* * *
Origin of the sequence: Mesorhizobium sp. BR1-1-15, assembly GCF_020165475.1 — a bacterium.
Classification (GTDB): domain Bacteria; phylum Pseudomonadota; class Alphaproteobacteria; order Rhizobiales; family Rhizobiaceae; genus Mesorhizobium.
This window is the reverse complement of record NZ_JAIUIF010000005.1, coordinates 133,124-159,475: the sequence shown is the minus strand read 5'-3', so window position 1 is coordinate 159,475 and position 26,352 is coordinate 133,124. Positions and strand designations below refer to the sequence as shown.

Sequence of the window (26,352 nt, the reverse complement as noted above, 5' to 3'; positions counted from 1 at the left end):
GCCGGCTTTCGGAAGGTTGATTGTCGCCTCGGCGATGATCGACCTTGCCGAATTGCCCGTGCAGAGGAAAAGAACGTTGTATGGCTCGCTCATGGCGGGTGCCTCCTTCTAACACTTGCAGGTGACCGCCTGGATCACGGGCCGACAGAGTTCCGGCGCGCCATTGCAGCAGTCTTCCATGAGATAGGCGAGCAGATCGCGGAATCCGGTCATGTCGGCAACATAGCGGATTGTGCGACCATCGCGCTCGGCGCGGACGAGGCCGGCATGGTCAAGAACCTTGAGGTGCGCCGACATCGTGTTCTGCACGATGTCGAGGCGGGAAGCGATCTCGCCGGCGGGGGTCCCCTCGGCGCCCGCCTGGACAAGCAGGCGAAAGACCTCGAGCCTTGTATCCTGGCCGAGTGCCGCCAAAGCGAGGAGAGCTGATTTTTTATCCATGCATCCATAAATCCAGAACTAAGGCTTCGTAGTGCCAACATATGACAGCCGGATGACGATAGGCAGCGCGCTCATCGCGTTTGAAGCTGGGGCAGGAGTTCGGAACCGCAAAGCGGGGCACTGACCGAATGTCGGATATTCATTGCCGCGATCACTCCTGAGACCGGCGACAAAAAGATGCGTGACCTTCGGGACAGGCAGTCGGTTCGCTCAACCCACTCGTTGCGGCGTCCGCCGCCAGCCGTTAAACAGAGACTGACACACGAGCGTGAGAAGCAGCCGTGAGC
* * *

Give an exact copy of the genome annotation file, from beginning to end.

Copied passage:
Origin of the sequence: Mesorhizobium sp. BR1-1-15, assembly GCF_020165475.1 — a bacterium.
Classification (GTDB): domain Bacteria; phylum Pseudomonadota; class Alphaproteobacteria; order Rhizobiales; family Rhizobiaceae; genus Mesorhizobium.
This window is the reverse complement of record NZ_JAIUIF010000005.1, coordinates 133,124-159,475: the sequence shown is the minus strand read 5'-3', so window position 1 is coordinate 159,475 and position 26,352 is coordinate 133,124. Positions and strand designations below refer to the sequence as shown.

Sequence of the window (26,352 nt, the reverse complement as noted above, 5' to 3'; positions counted from 1 at the left end):
GCCGGCTTTCGGAAGGTTGATTGTCGCCTCGGCGATGATCGACCTTGCCGAATTGCCCGTGCAGAGGAAAAGAACGTTGTATGGCTCGCTCATGGCGGGTGCCTCCTTCTAACACTTGCAGGTGACCGCCTGGATCACGGGCCGACAGAGTTCCGGCGCGCCATTGCAGCAGTCTTCCATGAGATAGGCGAGCAGATCGCGGAATCCGGTCATGTCGGCAACATAGCGGATTGTGCGACCATCGCGCTCGGCGCGGACGAGGCCGGCATGGTCAAGAACCTTGAGGTGCGCCGACATCGTGTTCTGCACGATGTCGAGGCGGGAAGCGATCTCGCCGGCGGGGGTCCCCTCGGCGCCCGCCTGGACAAGCAGGCGAAAGACCTCGAGCCTTGTATCCTGGCCGAGTGCCGCCAAAGCGAGGAGAGCTGATTTTTTATCCATGCATCCATAAATCCAGAACTAAGGCTTCGTAGTGCCAACATATGACAGCCGGATGACGATAGGCAGCGCGCTCATCGCGTTTGAAGCTGGGGCAGGAGTTCGGAACCGCAAAGCGGGGCACTGACCGAATGTCGGATATTCATTGCCGCGATCACTCCTGAGACCGGCGACAAAAAGATGCGTGACCTTCGGGACAGGCAGTCGGTTCGCTCAACCCACTCGTTGCGGCGTCCGCCGCCAGCCGTTAAACAGAGACTGACACACGAGCGTGAGAAGCAGCCGTGAGC